Risk Assessment

Keeping young people safe is our primary aim in Scouting. Having fun, doing adventurous and new things comes a close second. This means we must assess the safety of every activity we do with or young people. We do this through risk assessments.

Update to Activity Rules from September 2020:

The main change proposed in this area is that all risk assessments are documented, but in a way that is not laborious. It should become part of your routine programme planning or just require small tweaks to be made to existing risk assessments for those activities done on a regular basis at section meetings.

Find out more here

Risk Assessment Using Vowels - AEIOU

 It's a simple way to teach Young Leaders and anyone else not familiar with carrying out a risk assessment.

Go through the vowels, noting down the following:

A - Activity

What activity is being carried out?
A game, craft activity, camp, a walk, lighting camp fires, chopping wood, cooking etc.

E - Environment

What environment will the activity take part in?
Inside the scout hut, outside in a park, a field (potentially with rabbit holes, tree roots...), in the dark, wet and muddy... etc.

I - Individuals

Who is taking part?
As well as the obvious size and age differences between Beavers, Cubs, Scouts, Explorers, and Leaders, there is also maturity, strength, and understanding, as well as an ability to follow (or not follow) instructions. There may be an individual who has particular needs that need to be catered for.

O - 'Oh my goodness, what could go wrong'?

This depends on the activity, the environment and who is involved. Consider all possibilities.
This could be injuries to individuals, and damage to equipment.

U - What are you going to do about it?

This section is the most important. Once all the other parts have been noted, now decide what can be done about particular risks/things that could go wrong.

  • This might include supervision, the ratio of leaders to young people.
  • It may include ensuring the young people have suitable footwear and clothing for an outdoor activity.
  • When an activity is taking part in the dark, what lighting will be available?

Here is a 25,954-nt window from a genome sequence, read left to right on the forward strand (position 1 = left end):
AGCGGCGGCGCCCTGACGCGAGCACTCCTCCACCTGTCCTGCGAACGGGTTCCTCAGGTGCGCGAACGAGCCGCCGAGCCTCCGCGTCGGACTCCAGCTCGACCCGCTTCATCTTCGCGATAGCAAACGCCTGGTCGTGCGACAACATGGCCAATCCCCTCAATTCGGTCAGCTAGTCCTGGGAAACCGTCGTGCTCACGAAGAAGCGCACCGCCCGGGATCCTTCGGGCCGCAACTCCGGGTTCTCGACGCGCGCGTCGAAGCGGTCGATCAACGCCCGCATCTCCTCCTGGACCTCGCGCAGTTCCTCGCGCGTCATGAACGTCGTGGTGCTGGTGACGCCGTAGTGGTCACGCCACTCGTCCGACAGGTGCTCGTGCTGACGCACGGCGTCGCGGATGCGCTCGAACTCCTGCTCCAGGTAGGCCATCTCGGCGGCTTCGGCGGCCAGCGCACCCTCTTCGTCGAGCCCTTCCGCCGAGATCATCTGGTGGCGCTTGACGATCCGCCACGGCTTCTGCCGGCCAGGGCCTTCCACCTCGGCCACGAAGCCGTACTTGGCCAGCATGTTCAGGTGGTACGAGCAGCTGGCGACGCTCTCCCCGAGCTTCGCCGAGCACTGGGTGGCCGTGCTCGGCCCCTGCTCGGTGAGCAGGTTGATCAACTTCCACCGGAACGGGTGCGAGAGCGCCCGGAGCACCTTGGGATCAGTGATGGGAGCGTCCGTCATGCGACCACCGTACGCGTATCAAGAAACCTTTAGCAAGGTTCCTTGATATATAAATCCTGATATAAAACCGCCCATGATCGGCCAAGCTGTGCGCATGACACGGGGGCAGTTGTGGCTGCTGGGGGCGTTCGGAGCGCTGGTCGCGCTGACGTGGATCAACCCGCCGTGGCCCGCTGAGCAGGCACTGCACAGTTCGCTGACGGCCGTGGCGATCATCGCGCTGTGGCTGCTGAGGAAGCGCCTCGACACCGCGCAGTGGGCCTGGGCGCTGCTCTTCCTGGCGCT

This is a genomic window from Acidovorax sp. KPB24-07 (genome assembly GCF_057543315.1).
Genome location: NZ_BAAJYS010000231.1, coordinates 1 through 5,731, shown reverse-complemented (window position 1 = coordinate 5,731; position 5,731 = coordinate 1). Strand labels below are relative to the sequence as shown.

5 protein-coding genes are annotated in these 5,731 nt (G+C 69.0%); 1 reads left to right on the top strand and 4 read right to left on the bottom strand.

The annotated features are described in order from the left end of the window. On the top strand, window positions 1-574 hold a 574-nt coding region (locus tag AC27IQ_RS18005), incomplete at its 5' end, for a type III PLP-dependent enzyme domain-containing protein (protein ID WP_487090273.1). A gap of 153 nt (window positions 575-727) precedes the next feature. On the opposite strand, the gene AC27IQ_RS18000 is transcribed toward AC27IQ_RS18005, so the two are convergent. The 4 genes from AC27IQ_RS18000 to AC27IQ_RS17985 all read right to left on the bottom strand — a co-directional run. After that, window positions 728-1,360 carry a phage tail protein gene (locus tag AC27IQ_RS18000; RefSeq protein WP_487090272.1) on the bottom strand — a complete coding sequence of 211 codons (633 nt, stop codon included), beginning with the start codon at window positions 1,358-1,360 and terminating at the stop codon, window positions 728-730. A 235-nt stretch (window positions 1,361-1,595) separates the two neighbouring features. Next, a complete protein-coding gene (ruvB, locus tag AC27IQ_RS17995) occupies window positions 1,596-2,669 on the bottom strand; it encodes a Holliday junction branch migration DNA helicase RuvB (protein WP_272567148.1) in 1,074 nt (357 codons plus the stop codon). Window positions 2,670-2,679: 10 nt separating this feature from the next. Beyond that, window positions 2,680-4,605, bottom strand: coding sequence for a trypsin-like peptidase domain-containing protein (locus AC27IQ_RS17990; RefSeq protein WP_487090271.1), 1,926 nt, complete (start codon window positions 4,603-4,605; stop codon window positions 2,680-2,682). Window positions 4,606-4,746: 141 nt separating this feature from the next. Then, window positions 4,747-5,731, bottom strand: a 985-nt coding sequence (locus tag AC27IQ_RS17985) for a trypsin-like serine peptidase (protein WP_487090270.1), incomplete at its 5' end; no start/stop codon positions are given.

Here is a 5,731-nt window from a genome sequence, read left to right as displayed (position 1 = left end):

• If the idea is to carry out an activity in the dark, can you check for trip hazards before it starts?
  • Are there any areas that will be out of bounds, and how will you ensure they are out of bounds?
  • If a craft activity includes using glue, paint, glitter etc. what can be done to make sure there are no disasters, either for clothing, flooring, or eyes?
  • How can sharp tools and craft knives/scissors be used safely when either doing crafts, cooking or chopping wood?
  • What will be put in place when using fires?

It's important that you carry out a risk assessment and document it - it isn't important what it looks like.

Guidance from The Scout Association on the steps involved in a risk assessment

A handy checklist for ensuring the safe running of activities. You can also order a pocket version from Scouts Shops

 Risk Assessment Tools

Risk Assessment Assistant
by Milton Keynes Scouts
Uses a simple form to produce an easy to read Risk Assessment document! Also contains access to shared templates.

Risk Assessment & Activity Planning Template
Word document, especially suitable for outdoor activities. It includes reminders of ratios, and a matrix to ensure you have planned activities safely.

Simple Risk Assessment Form
Great for doing risk assessments at short notice or ‘on the fly’. Ideal to print out and take with you, to fill in when activities change!

Online Scout Manager
OSM includes a risk assessment tool in their programme and events package. Simply add a general risk assessment for the term, then add extra items in individual meetings.